The Power Syndrome

What a contrast we’ve witnessed on our TV screens these last few weeks. As we tuned into the Winter Olympics we saw an almost endless display of skill, dedication, and self confidence. Although the participants were intensely competitive, they appeared to harbour no animosity towards their fellows. Seemingly, they were not out to destroy them; rather they were intent on doing better. They showed respect for their competitors; they honoured their skills and their dedication.

Over the same period, our political leaders exhibited the opposite! Their purpose was, as always, to win by any means, no matter how underhand, no matter how disgraceful. We don’t need long memories to recall examples of political intrigue, nastiness, destructive behaviour, disrespect, even hatred.

To tune into the contemporary scene all we need to do is to listen to Question Time in the House of Representatives. Acerbic questions; facile, sarcastic, aggressive answers; pathetic ‘Dorothy Dixers’ and equally pitiful responses, are all hallmarks of this part of the political process, which our politicians revel in day after boring day. This is central to their pathologically competitive nature. When we hear a carefully-considered utterance from any of them, we are pleased, even if surprised. When we hear words of praise for an opponent, we are gobsmacked!

Recently, our PM embarked on a vicious programme of denigration of Labor and Anthony Albanese, labelling deputy Labor leader Richard Marles a “Manchurian candidate”, a term based on the book and movie of the same name, used to describe a person, especially a politician, who’s being used as a puppet by a foreign power.

While Morrison has ‘withdrawn’ his comments, (knowing full well that their effect would persist in voters’ minds) Mike Burgess – director-general of the country’s top spy agency, Australian Security Intelligence Organisation (ASIO) – referred to this politicisation of national security issues as “not helpful” in a rare TV interview with the ABC.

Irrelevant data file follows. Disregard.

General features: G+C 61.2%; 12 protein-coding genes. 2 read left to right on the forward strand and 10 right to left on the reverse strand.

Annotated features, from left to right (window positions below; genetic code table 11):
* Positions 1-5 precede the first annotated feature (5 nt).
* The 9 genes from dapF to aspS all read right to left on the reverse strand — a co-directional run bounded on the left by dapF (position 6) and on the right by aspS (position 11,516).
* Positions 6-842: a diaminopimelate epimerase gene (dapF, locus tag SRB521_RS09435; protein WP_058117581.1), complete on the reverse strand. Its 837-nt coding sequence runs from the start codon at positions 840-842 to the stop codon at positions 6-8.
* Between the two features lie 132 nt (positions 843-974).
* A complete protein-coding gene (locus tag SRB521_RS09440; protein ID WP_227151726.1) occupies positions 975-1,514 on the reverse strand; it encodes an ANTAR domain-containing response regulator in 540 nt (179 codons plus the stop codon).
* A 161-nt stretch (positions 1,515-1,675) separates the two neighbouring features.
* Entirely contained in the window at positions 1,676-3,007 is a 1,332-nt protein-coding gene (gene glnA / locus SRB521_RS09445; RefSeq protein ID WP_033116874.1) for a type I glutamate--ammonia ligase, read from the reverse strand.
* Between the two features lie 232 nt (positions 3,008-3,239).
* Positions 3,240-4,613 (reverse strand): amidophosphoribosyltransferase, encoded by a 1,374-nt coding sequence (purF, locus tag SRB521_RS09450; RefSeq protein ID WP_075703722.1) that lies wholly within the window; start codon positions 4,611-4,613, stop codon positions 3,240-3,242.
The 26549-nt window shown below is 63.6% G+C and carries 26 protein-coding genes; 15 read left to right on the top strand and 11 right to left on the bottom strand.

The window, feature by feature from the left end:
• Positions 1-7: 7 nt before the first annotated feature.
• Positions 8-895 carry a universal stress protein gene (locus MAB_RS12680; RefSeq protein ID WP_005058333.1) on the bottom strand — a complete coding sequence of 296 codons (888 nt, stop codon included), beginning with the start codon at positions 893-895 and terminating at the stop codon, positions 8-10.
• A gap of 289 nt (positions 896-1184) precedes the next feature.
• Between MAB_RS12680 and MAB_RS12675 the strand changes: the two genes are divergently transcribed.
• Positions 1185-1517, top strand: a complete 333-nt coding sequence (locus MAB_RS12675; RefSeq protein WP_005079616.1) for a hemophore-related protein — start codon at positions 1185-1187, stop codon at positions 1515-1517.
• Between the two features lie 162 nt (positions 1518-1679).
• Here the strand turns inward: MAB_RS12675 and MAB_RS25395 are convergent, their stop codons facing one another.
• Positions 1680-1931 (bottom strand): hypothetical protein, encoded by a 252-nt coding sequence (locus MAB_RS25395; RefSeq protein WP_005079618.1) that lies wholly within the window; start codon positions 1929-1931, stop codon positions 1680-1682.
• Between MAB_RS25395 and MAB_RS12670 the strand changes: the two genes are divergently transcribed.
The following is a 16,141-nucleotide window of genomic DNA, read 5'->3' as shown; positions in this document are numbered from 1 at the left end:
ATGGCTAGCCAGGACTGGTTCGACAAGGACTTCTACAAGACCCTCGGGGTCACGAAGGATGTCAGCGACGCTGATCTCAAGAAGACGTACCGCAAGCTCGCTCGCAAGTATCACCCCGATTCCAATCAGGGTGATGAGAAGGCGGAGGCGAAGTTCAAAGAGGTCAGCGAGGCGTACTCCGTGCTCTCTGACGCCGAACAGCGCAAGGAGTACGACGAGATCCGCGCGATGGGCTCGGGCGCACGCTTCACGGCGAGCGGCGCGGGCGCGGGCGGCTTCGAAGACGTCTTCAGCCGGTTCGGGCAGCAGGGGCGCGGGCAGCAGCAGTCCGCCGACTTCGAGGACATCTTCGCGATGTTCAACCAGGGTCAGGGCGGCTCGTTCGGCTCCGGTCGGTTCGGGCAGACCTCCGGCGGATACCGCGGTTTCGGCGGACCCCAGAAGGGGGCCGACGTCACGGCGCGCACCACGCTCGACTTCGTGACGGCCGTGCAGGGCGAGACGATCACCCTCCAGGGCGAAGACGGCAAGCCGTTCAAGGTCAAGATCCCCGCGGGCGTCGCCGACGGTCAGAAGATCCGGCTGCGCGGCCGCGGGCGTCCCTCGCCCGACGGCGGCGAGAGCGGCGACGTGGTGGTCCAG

Why is it that politicians lack what athletes seem to have in abundance? What is it that politicians crave more than anything else?

If forced into a one-word answer, I would use ‘POWER”. The ‘Power Syndrome’ is pervasive throughout the political class.


Power is the single most important need for politicians. Not that this is confined to them; many people in positions of importance seek power, the capacity to ‘call the shots’, to get their own way, to control the process and the outcome. It’s a common human attribute, seen at all levels of society from the family circle, to the schoolyard, to the business environment, to community organisations, to political parties, and to wider society - at home and abroad. People want power, more power than others have. The root reason is our most pervasive and damaging human attribute: ‘selfishness’. The preacher at our local church listed selfishness as the most corrosive ‘sin’ of all.

It takes little effort to find examples of the ‘power syndrome’. Just turn on the TV any time and select an overseas programme. Who could remain unconvinced by the catastrophic state of contemporary international affairs and the unfolding power plays we witness there, day after awful day.

Military might: tanks, trucks, massive aeroplanes and helicopters, and countless helmeted soldiers carrying their bulky gear, abound in dramatic TV image after image. Singly and collectively, they project power, irrepressible power. ‘Touch me if you dare’ is the unspoken message. This too is Morrison’s.

On the home front, we see the same as our politicians fight each other for pre-selection, for the allotment of a winnable seat, for patronage, for funds, for anything that might give them an advantage over an opponent, or even a potential opponent. Our PM leads the pack with vicious intent. Winning at all costs, no matter how disgraceful, is his clear purpose. He is worried, very worried, that he is in real danger of losing at the next election. His nature is such that he cannot bear the thought of this outcome. So expect him to use every dirty trick in the book to avoid this. Nothing will be too nasty, too disgraceful, too awful to stop him. He’s desperate; his behaviour already matches his desperation. Watch him at ‘doorstops’ or press conferences. His mouth never stops moving. He scarcely draws breath! He uses words as poisoned darts to stab his enemies.

Morrison’s latest ploy is to use the odious term ‘Manchurian candidate’ to berate opponents, insinuating as it does subservience to a foreign power. Perversely, as it turns out, it is he who has most genuinely earned the term! Beijing’s Chinese Communist Party prefers him! They’ve said so!

Power perverts. Morrison is perverted by the pursuit of it. He knows this, but will allow nothing to dissuade him from it! Captured by it, addicted to it, poisoned by it, recovery is out of his reach!

Where does that leave the rest of us?


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Michael Taylor

8/03/2022

An outstanding article, Ad astra. 

There is nothing I can add. You’ve said it all. 

Ad Astra

15/03/2022

Michael Taylor

Thank you for your kind comment - they’re always much appreciated.

How many umbrellas are there if I start with two and take 2 away?